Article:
A Day in the Life of a PGY-4
by Kathleen H. Sauer — last modified Aug 31, 2012 09:30 AM
Suzanne Franki, M.D.
My morning is routine: I get to the inpatient psychiatric unit where I am working with a wonderful group of interns just before 8 so I can get up to date on each patient, chat with the nurses, interns, and students. At 9 am we have treatment team where the staff meets to discuss the treatment plans of each patient. After that I round with the attending and each intern on all of the patients—and the teaching begins in earnest. I enjoy learning from the attending as she pauses to discuss the medical-legal aspect of a patient’s case or her medication choice. I also enjoy the questions from curious medical students and interns as they relate the case at hand to their reading. We typically finish seeing all of the patients on the unit just before 1pm and I can grab a quick bite to eat with the interns and students in the doctor’s lounge before my phone buzzes to let me know I need to be somewhere—supervision, psychotherapy, didactics, or clinic.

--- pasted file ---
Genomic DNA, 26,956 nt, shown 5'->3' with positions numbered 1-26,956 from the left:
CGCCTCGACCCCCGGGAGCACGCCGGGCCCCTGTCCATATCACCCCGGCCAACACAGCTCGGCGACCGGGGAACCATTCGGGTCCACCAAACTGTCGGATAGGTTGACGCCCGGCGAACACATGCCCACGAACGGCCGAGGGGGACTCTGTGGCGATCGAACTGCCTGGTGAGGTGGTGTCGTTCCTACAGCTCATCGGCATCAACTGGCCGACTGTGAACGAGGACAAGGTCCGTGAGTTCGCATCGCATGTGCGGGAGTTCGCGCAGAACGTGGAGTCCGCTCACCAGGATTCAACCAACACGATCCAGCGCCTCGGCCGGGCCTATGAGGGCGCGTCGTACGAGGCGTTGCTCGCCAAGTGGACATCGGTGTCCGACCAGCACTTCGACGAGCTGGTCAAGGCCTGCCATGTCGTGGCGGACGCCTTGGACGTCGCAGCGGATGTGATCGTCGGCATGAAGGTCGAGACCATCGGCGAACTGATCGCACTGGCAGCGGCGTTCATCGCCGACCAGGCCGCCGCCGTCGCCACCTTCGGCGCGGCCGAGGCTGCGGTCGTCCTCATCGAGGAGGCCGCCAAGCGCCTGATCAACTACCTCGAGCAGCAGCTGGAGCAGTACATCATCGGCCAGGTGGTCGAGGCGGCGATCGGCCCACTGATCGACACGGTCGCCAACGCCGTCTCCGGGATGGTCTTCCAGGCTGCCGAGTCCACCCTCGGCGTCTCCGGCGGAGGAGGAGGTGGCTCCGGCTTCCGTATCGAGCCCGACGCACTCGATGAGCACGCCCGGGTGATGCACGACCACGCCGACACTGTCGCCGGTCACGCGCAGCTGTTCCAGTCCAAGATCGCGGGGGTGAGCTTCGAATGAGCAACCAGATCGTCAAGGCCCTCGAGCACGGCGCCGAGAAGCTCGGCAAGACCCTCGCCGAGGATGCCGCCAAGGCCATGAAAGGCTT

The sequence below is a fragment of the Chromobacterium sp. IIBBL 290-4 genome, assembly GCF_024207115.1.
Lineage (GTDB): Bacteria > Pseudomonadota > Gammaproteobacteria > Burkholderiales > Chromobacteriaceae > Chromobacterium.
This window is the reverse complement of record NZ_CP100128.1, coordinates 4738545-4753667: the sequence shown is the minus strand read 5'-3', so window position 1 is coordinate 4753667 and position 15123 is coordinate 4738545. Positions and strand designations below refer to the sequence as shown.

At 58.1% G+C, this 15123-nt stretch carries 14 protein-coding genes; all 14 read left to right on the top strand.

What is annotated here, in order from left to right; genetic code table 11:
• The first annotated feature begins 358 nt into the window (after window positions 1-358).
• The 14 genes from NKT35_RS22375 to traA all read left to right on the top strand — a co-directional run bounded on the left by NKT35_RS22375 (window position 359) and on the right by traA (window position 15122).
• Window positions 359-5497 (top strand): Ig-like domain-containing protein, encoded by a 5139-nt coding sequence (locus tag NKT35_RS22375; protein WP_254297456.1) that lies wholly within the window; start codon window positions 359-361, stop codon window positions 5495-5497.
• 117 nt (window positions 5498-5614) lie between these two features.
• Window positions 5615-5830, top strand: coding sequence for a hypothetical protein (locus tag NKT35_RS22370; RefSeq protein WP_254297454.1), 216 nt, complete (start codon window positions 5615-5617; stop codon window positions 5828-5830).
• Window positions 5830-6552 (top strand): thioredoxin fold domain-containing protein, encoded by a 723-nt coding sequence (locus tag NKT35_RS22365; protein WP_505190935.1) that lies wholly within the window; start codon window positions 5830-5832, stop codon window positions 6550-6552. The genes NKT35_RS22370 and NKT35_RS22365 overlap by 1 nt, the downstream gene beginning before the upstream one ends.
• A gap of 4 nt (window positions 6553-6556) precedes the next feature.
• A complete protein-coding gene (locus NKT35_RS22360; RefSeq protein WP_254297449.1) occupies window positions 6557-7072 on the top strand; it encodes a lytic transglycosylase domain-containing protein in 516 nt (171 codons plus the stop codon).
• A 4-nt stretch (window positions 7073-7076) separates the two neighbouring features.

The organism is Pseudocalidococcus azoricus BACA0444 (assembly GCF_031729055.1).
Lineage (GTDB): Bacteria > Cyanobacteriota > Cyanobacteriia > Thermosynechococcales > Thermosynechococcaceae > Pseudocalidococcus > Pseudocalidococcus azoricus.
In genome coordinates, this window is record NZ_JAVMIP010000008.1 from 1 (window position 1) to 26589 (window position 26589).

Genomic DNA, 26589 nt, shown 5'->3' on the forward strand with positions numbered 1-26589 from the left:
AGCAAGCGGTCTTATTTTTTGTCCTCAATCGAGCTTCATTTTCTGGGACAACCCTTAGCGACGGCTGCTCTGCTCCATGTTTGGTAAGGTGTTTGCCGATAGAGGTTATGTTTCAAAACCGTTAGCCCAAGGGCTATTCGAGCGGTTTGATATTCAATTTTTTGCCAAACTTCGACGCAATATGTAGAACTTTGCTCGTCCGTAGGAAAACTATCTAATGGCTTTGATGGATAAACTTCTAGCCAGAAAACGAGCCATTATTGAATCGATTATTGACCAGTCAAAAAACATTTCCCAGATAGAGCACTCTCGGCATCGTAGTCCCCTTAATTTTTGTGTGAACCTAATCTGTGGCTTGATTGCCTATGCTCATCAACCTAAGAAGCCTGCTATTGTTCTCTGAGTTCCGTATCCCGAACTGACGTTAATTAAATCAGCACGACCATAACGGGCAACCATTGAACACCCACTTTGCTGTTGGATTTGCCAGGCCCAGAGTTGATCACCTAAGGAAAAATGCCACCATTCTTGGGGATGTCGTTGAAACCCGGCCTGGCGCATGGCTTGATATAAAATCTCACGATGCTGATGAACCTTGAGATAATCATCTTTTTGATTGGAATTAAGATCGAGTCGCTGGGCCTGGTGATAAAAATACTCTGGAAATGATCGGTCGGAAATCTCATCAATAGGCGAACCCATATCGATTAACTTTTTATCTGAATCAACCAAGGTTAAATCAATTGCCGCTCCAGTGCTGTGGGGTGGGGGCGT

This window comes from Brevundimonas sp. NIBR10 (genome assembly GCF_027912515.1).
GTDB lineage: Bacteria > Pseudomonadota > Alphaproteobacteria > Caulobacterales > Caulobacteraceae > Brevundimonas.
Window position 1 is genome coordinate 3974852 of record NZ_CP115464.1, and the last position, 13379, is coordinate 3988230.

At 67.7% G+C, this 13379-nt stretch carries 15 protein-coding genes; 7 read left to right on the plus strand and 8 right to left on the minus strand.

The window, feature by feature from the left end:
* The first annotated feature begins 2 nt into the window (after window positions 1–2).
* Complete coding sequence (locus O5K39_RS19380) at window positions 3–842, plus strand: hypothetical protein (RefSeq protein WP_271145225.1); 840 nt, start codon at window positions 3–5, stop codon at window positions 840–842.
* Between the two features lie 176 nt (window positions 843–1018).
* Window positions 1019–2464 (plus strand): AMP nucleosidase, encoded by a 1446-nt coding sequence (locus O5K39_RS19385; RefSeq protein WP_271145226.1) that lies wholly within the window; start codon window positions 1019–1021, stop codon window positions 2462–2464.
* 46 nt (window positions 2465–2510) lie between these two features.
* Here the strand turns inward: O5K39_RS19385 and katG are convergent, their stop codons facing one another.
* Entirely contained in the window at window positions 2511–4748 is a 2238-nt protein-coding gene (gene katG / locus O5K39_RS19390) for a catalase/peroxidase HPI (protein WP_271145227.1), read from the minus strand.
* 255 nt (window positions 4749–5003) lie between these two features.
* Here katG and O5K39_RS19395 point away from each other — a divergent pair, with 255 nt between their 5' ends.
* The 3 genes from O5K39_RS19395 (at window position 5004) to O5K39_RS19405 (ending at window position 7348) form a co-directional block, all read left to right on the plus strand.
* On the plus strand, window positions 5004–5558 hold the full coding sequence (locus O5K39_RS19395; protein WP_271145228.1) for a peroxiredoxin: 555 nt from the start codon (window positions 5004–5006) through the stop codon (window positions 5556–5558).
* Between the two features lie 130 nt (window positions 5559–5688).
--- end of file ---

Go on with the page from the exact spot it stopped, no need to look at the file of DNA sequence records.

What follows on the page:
Now that I’m a fourth year my afternoons are always different: early in the week I have the luxury of staying on the unit and discussing psychiatric diagnoses and medications with the students or talking with my attending about life after residency. The latter part of the week has me driving to the campus health center for a medication clinic. On Fridays I see my long term psychotherapy patients—one of whom I started seeing as a PGY2. In a few months I will no longer be assigned to the inpatient unit and I will have elective time which I plan to use to explore women’s psychiatric health, substance abuse, ECT, and treatment of patients with traumatic brain injury as well as study for my boards. Most nights I beat my husband home to the house we bought about 20 minutes from University Hospital. After feeding our cats I read until we decide to make dinner (now that I have a bit more time I can actually cook a dinner using something other than the microwave). Not only has this residency prepared me to take care of my patients it has also allowed me to learn more about myself and the doctor I want to be.